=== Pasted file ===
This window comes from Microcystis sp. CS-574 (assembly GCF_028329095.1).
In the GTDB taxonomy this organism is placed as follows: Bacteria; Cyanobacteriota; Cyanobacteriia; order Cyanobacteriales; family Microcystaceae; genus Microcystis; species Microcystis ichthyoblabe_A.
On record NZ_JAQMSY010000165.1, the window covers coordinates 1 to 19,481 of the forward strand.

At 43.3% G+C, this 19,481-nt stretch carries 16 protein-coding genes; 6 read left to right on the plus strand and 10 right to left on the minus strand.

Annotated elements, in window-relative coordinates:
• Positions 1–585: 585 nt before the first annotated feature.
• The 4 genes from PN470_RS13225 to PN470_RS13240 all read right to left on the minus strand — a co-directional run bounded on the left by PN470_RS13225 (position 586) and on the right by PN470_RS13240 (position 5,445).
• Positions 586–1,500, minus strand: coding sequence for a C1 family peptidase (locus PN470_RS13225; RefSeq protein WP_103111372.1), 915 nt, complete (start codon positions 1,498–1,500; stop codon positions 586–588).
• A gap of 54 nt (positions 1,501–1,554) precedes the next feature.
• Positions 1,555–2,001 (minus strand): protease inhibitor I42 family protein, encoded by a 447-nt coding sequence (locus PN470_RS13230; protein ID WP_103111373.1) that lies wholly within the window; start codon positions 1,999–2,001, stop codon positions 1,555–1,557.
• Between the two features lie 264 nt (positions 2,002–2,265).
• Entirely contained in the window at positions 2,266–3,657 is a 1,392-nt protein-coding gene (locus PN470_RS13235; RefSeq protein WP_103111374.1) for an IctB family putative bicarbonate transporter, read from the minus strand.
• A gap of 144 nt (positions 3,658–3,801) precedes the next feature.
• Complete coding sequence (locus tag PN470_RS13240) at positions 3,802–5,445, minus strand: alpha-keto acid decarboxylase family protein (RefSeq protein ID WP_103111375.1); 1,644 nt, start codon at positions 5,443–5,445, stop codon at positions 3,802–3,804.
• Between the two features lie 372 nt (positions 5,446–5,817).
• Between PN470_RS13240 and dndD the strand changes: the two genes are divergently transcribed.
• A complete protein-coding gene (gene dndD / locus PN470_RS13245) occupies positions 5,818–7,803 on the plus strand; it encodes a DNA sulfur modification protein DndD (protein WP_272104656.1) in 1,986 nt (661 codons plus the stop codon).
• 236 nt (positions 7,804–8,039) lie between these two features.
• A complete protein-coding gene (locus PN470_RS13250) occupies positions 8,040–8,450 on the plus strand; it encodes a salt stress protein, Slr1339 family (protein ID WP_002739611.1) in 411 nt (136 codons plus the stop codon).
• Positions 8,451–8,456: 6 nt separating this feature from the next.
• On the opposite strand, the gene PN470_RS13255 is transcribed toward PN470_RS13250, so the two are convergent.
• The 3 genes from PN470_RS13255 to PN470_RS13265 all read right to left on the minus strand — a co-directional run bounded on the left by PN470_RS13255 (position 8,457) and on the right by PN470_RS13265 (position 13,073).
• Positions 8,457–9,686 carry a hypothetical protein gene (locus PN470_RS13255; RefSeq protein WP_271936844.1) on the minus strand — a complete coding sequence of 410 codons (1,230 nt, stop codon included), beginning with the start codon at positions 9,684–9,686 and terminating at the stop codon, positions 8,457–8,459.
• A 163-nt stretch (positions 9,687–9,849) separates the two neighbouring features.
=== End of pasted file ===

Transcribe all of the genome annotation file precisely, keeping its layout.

This window comes from Microcystis sp. CS-574 (assembly GCF_028329095.1).
In the GTDB taxonomy this organism is placed as follows: Bacteria; Cyanobacteriota; Cyanobacteriia; order Cyanobacteriales; family Microcystaceae; genus Microcystis; species Microcystis ichthyoblabe_A.
On record NZ_JAQMSY010000165.1, the window covers coordinates 1 to 19,481 of the forward strand.

At 43.3% G+C, this 19,481-nt stretch carries 16 protein-coding genes; 6 read left to right on the plus strand and 10 right to left on the minus strand.

Annotated elements, in window-relative coordinates:
• Positions 1–585: 585 nt before the first annotated feature.
• The 4 genes from PN470_RS13225 to PN470_RS13240 all read right to left on the minus strand — a co-directional run bounded on the left by PN470_RS13225 (position 586) and on the right by PN470_RS13240 (position 5,445).
• Positions 586–1,500, minus strand: coding sequence for a C1 family peptidase (locus PN470_RS13225; RefSeq protein WP_103111372.1), 915 nt, complete (start codon positions 1,498–1,500; stop codon positions 586–588).
• A gap of 54 nt (positions 1,501–1,554) precedes the next feature.
• Positions 1,555–2,001 (minus strand): protease inhibitor I42 family protein, encoded by a 447-nt coding sequence (locus PN470_RS13230; protein ID WP_103111373.1) that lies wholly within the window; start codon positions 1,999–2,001, stop codon positions 1,555–1,557.
• Between the two features lie 264 nt (positions 2,002–2,265).
• Entirely contained in the window at positions 2,266–3,657 is a 1,392-nt protein-coding gene (locus PN470_RS13235; RefSeq protein WP_103111374.1) for an IctB family putative bicarbonate transporter, read from the minus strand.
• A gap of 144 nt (positions 3,658–3,801) precedes the next feature.
• Complete coding sequence (locus tag PN470_RS13240) at positions 3,802–5,445, minus strand: alpha-keto acid decarboxylase family protein (RefSeq protein ID WP_103111375.1); 1,644 nt, start codon at positions 5,443–5,445, stop codon at positions 3,802–3,804.
• Between the two features lie 372 nt (positions 5,446–5,817).
• Between PN470_RS13240 and dndD the strand changes: the two genes are divergently transcribed.
• A complete protein-coding gene (gene dndD / locus PN470_RS13245) occupies positions 5,818–7,803 on the plus strand; it encodes a DNA sulfur modification protein DndD (protein WP_272104656.1) in 1,986 nt (661 codons plus the stop codon).
• 236 nt (positions 7,804–8,039) lie between these two features.
• A complete protein-coding gene (locus PN470_RS13250) occupies positions 8,040–8,450 on the plus strand; it encodes a salt stress protein, Slr1339 family (protein ID WP_002739611.1) in 411 nt (136 codons plus the stop codon).
• Positions 8,451–8,456: 6 nt separating this feature from the next.
• On the opposite strand, the gene PN470_RS13255 is transcribed toward PN470_RS13250, so the two are convergent.
• The 3 genes from PN470_RS13255 to PN470_RS13265 all read right to left on the minus strand — a co-directional run bounded on the left by PN470_RS13255 (position 8,457) and on the right by PN470_RS13265 (position 13,073).
• Positions 8,457–9,686 carry a hypothetical protein gene (locus PN470_RS13255; RefSeq protein WP_271936844.1) on the minus strand — a complete coding sequence of 410 codons (1,230 nt, stop codon included), beginning with the start codon at positions 9,684–9,686 and terminating at the stop codon, positions 8,457–8,459.
• A 163-nt stretch (positions 9,687–9,849) separates the two neighbouring features.